LONGHUA, China (Reuters) - Dressed in white, the traditional color of mourning in China, the father of 19-year-old Ma Xiangqian weeps outside the gates of a sprawling electronics complex. His wife and daughter kneel alongside.
Ma is one of nine workers who have died in apparent suicides at tightly guarded factory complexes this year, raising questions about the harsher aspects of blue-collar life around southern China’s Pearl River Delta — dubbed the workshop to the world.
The parents say Ma, who was found dead at the bottom of a stairway at the campus in January, died under mysterious circumstances. They want to know why.
“All we want to know is the truth. We don’t even want compensation,” said the father.
The Longhua factory belongs to Hon Hai Precision Industry Co, the Taiwan giant that is contracted to make computers, game consoles, handphones and other electronics gadgets for Apple Inc and many major global brands.
Hon Hai Chairman Terry Gou, one of Taiwan’s best known businessmen, on Wednesday led a rare media tour of the Chinese complex, part of an unprecedented publicity blitz to counter a growing backlash over the suspected suicides.
“I’m very concerned about this. I can’t sleep every night,” said Gou. “From a scientific point of view, I’m not confident we can stop every case. But, as a responsible employer, we have to take up the responsibility of preventing as many as we can.”
The stakes are high for Hon Hai and its Foxconn unit that makes mobile phones for Nokia and other global names, amid growing calls from activists for a global boycott of products like Apple’s latest generation iPhone.
Hon Hai’s client list reads like a Who’s Who of electronics makers — from Apple, Hewlett-Packard Co, Dell and global mobile makers.
“It’s a crucial issue that Hon Hai has to deal with right away. If not, Nokia, HP and Apple might cut their orders as pressure against buying their products could be mounting,” said Andrew Deng, an analyst with Taiwan International Securities.
Hon Hai and Foxconn have come under fire for their harsh and secretive corporate culture.
Workers outside the Longhua complex reacted angrily to a letter they say they were abruptly asked to sign last night, including a clause saying the company would pay no more than the legal minimum for injuries sustained outside the workplace.
Confronted with the letter, Gou apologized and said he was taking it back, calling the language inappropriate.
During the tour, Gou preferred to emphasize the worker amenities that include an Olympic-size swimming pool, banks, bakeries, tree-lined streets and new dormitories catering to many of the 400,000 workers employed by Hon Hai in southern China.
He also noted that most of the suspected suicides involved workers who’d been at the company for less than six months. Another 19-year-old, who fell to his death at the Foxconn plant earlier this week, had only been hired last month.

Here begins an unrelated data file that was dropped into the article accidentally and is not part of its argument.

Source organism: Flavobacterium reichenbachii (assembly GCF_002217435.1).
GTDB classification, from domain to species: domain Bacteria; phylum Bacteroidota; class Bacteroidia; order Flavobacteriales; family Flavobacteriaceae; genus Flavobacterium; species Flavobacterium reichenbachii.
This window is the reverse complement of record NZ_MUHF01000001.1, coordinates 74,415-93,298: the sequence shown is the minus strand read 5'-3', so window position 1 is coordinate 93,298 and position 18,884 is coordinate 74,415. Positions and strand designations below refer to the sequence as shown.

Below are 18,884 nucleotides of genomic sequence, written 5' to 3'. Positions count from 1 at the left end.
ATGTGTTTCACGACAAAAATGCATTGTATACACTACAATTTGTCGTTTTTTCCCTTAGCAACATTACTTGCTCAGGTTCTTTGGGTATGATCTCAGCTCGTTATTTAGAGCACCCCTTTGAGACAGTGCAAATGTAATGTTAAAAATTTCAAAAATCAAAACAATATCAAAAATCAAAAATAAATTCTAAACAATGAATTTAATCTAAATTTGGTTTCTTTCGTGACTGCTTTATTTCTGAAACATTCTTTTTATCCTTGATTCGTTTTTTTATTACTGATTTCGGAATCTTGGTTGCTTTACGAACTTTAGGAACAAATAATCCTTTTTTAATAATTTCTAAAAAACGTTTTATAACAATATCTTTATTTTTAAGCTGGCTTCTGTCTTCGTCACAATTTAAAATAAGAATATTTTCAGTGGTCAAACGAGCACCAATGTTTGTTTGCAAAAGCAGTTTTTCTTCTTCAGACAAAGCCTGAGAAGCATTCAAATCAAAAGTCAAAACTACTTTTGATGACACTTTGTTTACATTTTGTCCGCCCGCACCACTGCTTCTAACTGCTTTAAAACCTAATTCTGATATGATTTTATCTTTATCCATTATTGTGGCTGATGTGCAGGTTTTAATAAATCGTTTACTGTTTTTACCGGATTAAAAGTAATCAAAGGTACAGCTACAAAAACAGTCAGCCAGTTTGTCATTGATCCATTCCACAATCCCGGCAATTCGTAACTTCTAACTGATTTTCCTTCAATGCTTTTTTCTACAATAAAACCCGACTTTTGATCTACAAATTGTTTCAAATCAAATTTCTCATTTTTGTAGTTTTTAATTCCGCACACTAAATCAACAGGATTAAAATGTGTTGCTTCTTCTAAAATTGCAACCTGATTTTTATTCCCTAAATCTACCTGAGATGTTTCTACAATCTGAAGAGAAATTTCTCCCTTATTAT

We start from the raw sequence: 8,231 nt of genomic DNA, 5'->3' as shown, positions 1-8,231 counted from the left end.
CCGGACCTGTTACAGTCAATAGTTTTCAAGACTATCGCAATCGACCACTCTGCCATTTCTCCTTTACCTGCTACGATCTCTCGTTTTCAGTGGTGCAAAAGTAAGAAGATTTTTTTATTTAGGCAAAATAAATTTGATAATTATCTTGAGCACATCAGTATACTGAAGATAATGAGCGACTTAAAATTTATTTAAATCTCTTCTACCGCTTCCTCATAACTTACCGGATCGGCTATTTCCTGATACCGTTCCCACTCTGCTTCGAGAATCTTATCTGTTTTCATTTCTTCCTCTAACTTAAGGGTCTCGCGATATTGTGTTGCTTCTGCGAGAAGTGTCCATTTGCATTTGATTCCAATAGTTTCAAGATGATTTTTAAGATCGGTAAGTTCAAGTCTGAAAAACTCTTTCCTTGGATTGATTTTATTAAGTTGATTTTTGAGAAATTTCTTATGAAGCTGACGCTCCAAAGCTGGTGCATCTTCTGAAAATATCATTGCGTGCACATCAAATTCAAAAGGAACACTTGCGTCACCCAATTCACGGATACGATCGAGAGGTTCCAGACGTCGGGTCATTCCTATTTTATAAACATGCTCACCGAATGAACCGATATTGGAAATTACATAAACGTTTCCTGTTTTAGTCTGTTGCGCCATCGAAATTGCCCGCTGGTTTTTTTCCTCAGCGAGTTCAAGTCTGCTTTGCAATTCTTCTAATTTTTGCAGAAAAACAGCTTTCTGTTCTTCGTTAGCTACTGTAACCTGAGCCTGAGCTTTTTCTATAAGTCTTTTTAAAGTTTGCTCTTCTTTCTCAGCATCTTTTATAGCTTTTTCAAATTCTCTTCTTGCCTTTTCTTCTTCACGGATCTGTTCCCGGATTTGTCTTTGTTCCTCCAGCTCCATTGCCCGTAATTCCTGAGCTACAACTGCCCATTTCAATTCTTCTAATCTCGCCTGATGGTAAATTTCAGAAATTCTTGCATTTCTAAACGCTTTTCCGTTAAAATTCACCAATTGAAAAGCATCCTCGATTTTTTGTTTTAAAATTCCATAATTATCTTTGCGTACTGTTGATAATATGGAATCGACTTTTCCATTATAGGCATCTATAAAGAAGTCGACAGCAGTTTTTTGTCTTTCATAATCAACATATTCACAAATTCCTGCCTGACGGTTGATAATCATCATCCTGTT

Inside the factories, where reporters were allowed to talk freely with workers, many acknowledged the pressures of the job and noted many employees came from China’s less developed areas.
“Maybe they can’t take the stress here,” said Tang Wenying, a young line supervisor from central China’s Hunan province.
“This is a good place to work because they treat us better than many (other) Chinese factories.”
Apple said on Wednesday it was saddened by the apparent suicides, and would continue to inspect all facilities where its products are made.
“We are saddened and upset by the recent suicides at Foxconn,” the maker of iPhones and iPads said in its first public comment on the deaths.
“We are in direct contact with Foxconn senior management and we believe they are taking this matter very seriously,” Apple said in a statement, adding that its own investigating team were carrying out independent evaluations of what Foxconn was doing to “address these tragic events.”
Separately, Dell said it investigates any reports of poor working conditions in its supply chain.
“We expect our suppliers to employ the same high standards we do in our own facilities. We enforce these standards through a variety of tools, including the Electronics Industry code of conduct, business reviews with suppliers, self-assessments and audits,” it said in a statement.
The Taiwan Affairs office of China’s State Council called on Foxconn to fully investigate the suicides, but said Taiwanese investment in mainland China would not be affected.
“We hope the relevant companies will care for their employees more,” said Yang Yi, spokesman for China’s top policymaking body on Taiwan.
Additional reporting by James Pomfret in HONG KONG and Faith Hung and Jonathan Standing in TAIPEI